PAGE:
Slaves were acquired in a few different

Slaves were acquired in a few different ways. Sometimes the capturers would simply hide out and wait for a passer-by. Some traded for goods, as mentioned above, and other Africans who would receive pay captured some. However acquired, their fate would depend on physical and mental toughness. In order to survive what lay ahead these two qualities were essential for survival. Many Africans believed they were going to be eaten by the Europeans.

This was a rumor that traveled among the captive slaves. There were also rumors circulating among white slave traders about a grisly incident that took place in 1724 on an English slave ship commanded byCaptain John Hardin. Believing that the slaves onboard his ships were plotting a revolt, Harding ordered the arrest Of the man whom he believed to be the ringleader. In front of the other captives, the man’s throat was cut and his heart and liver were cut out. Then Captain Harding ordered the bloody heart and liver to be cut into three hundred pieces, and he forced each of the horrified captives to eat a piece by threatening to do the same thing to them if they refused. The the experience so traumatized and disgusted the captives that many of them refused all food after that and gradually starved o death.Death of slaves on board was very common.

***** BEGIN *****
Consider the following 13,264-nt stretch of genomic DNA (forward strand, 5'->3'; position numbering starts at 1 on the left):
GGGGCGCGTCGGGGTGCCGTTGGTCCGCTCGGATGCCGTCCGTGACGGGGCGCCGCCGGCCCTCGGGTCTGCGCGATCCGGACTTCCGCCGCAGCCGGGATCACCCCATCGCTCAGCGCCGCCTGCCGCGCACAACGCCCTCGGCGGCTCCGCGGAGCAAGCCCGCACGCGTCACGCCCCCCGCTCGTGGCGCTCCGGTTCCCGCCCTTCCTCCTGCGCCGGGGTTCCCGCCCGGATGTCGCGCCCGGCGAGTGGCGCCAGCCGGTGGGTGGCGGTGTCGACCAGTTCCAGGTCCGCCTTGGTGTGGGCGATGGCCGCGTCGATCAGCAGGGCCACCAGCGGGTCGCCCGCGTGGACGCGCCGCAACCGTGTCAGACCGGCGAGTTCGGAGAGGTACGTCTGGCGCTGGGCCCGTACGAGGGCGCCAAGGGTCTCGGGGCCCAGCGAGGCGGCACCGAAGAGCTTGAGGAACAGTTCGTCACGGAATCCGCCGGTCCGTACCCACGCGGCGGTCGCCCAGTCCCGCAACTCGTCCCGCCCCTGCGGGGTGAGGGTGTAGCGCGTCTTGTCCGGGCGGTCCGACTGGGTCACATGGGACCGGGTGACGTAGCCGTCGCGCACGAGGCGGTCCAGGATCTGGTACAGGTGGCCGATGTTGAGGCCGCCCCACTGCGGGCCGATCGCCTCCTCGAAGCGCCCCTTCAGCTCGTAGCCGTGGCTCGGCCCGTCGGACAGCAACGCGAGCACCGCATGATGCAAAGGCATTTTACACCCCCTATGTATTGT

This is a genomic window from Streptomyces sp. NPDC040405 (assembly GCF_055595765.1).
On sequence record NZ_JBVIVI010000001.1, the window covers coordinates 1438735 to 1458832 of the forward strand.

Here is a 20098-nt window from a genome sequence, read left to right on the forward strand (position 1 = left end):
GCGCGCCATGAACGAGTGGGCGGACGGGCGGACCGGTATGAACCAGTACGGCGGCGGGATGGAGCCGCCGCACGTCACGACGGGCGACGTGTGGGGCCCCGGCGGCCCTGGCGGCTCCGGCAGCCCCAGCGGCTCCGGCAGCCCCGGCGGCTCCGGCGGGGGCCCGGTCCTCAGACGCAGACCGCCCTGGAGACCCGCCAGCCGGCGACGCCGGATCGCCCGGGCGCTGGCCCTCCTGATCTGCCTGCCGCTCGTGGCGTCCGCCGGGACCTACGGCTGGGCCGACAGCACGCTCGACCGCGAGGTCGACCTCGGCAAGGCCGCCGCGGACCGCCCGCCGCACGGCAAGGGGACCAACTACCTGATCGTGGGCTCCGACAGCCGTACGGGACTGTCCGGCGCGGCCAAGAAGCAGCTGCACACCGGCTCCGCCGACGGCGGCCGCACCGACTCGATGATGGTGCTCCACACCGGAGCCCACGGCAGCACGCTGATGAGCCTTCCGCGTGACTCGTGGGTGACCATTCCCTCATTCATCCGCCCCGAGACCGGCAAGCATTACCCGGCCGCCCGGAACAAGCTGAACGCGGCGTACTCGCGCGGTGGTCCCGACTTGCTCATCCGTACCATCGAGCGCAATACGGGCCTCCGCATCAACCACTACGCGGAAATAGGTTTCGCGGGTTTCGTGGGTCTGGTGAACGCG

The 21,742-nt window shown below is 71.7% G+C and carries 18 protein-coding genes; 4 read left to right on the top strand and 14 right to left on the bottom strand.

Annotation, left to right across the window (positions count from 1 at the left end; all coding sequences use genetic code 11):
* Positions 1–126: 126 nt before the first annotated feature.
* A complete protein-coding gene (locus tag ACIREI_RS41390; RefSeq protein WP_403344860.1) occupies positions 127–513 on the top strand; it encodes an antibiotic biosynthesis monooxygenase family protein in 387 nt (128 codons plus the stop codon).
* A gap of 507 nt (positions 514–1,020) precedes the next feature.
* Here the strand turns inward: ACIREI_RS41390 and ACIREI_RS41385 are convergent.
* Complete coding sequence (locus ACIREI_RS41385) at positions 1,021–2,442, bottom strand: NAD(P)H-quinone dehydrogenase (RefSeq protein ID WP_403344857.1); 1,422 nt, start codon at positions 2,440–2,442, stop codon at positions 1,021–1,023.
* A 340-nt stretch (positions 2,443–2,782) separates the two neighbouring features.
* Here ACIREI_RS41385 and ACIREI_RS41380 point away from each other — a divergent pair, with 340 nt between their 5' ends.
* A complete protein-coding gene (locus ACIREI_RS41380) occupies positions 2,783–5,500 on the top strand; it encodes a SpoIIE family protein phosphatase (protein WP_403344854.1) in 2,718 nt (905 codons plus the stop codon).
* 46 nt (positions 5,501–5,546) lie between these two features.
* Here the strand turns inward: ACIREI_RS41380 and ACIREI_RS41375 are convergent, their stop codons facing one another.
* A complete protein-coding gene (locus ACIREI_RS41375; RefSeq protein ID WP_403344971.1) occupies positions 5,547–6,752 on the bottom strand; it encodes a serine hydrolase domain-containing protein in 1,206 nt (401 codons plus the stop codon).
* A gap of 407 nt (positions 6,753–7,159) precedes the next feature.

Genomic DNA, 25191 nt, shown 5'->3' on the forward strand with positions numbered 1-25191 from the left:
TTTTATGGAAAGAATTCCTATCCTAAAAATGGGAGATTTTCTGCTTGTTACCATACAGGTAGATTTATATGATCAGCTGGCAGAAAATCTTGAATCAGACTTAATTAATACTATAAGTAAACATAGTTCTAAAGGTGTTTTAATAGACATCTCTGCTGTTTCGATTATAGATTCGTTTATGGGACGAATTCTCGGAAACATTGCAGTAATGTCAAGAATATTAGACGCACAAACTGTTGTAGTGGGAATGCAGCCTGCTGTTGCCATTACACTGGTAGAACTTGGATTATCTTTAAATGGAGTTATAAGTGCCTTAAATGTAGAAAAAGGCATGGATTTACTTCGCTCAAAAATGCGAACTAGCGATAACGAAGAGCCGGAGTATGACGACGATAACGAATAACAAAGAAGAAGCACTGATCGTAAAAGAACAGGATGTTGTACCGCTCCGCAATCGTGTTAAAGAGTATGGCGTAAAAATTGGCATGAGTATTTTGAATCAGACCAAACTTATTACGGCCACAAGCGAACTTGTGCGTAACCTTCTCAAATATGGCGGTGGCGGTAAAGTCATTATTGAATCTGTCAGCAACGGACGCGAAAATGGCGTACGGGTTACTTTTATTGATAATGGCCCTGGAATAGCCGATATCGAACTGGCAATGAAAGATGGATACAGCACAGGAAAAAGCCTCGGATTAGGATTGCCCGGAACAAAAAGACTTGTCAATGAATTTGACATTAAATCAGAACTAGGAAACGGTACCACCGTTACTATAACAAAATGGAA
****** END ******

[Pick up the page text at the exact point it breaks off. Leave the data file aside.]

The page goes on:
There are several reasons slaves died during the Middle Passage. Starvation and malnutrition were common slave ships. Sometimes captains underestimated the amount of food needed or the journey took longer than expected and therefore the slaves went hungry. Some slaves refused to eat in hopes to die. Disease and sickness also affected slave survival rates. Many of the diseases came from the Europeans and very few doctors could treat the slaves. Ship doctors rarely understood the causes of diseases that the captives suffered from.

If he illness or disease was treatable, appropriate medical care was difficult given the situation and numbers. Some of the illnesses could be blamed on changes in diet and contaminated water. Dysentery, dehydration, and scurvy were direct results of those changes. Other “fevers” such as malaria and small pox were major killers during the voyage. An account of the slave ship, the “Regard,” records losing 142 slaves to small pox in 1706. The “Indian Queen” lost 140 slaves in 1 716 to small pox and 45 slaves had advance signs of the disease while 43 more showed early stages of the disease upon cocking .Men, women and children alike endured all of the conditions mentioned.

No one person was given a better chance of survival over the journey. Women however, faced other burdens during the voyage that men and children were not exposed to. Sexual abuse and rape from ship creamers was very common. Some women were captured during pregnancy and forced to give birth aboard the ship. Other women had to make the journey across the Atlantic pregnant and gave birth soon after arriving in the colonies. Numbers on this subject are unknown but it has been documented that it did occur.

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